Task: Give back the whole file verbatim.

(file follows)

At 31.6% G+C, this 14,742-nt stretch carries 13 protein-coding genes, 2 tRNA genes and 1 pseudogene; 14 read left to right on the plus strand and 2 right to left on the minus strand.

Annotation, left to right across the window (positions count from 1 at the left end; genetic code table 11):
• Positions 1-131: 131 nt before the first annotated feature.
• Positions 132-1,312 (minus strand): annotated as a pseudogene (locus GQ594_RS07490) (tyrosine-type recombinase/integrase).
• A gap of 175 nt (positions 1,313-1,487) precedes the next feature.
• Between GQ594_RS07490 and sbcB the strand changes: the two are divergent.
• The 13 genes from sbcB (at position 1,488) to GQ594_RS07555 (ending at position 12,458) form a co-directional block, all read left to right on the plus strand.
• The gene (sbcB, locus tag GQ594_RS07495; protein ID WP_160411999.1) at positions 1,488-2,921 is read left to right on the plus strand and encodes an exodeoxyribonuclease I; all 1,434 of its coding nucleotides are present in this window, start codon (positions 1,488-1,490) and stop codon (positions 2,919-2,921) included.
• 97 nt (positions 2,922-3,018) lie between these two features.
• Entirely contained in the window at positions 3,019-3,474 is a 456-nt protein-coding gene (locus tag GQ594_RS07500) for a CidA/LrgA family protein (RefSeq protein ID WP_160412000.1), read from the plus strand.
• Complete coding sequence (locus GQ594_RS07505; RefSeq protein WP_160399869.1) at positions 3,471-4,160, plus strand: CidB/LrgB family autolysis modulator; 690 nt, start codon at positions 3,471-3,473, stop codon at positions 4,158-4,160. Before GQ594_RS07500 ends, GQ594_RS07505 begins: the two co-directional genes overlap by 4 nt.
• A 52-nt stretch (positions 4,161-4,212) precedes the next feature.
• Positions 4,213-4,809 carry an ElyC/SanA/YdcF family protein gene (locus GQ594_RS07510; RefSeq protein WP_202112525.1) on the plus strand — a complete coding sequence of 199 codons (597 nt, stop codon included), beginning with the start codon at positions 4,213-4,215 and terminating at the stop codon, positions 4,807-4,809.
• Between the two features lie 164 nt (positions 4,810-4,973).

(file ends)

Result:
At 31.6% G+C, this 14,742-nt stretch carries 13 protein-coding genes, 2 tRNA genes and 1 pseudogene; 14 read left to right on the plus strand and 2 right to left on the minus strand.

Annotation, left to right across the window (positions count from 1 at the left end; genetic code table 11):
• Positions 1-131: 131 nt before the first annotated feature.
• Positions 132-1,312 (minus strand): annotated as a pseudogene (locus GQ594_RS07490) (tyrosine-type recombinase/integrase).
• A gap of 175 nt (positions 1,313-1,487) precedes the next feature.
• Between GQ594_RS07490 and sbcB the strand changes: the two are divergent.
• The 13 genes from sbcB (at position 1,488) to GQ594_RS07555 (ending at position 12,458) form a co-directional block, all read left to right on the plus strand.
• The gene (sbcB, locus tag GQ594_RS07495; protein ID WP_160411999.1) at positions 1,488-2,921 is read left to right on the plus strand and encodes an exodeoxyribonuclease I; all 1,434 of its coding nucleotides are present in this window, start codon (positions 1,488-1,490) and stop codon (positions 2,919-2,921) included.
• 97 nt (positions 2,922-3,018) lie between these two features.
• Entirely contained in the window at positions 3,019-3,474 is a 456-nt protein-coding gene (locus tag GQ594_RS07500) for a CidA/LrgA family protein (RefSeq protein ID WP_160412000.1), read from the plus strand.
• Complete coding sequence (locus GQ594_RS07505; RefSeq protein WP_160399869.1) at positions 3,471-4,160, plus strand: CidB/LrgB family autolysis modulator; 690 nt, start codon at positions 3,471-3,473, stop codon at positions 4,158-4,160. Before GQ594_RS07500 ends, GQ594_RS07505 begins: the two co-directional genes overlap by 4 nt.
• A 52-nt stretch (positions 4,161-4,212) precedes the next feature.
• Positions 4,213-4,809 carry an ElyC/SanA/YdcF family protein gene (locus GQ594_RS07510; RefSeq protein WP_202112525.1) on the plus strand — a complete coding sequence of 199 codons (597 nt, stop codon included), beginning with the start codon at positions 4,213-4,215 and terminating at the stop codon, positions 4,807-4,809.
• Between the two features lie 164 nt (positions 4,810-4,973).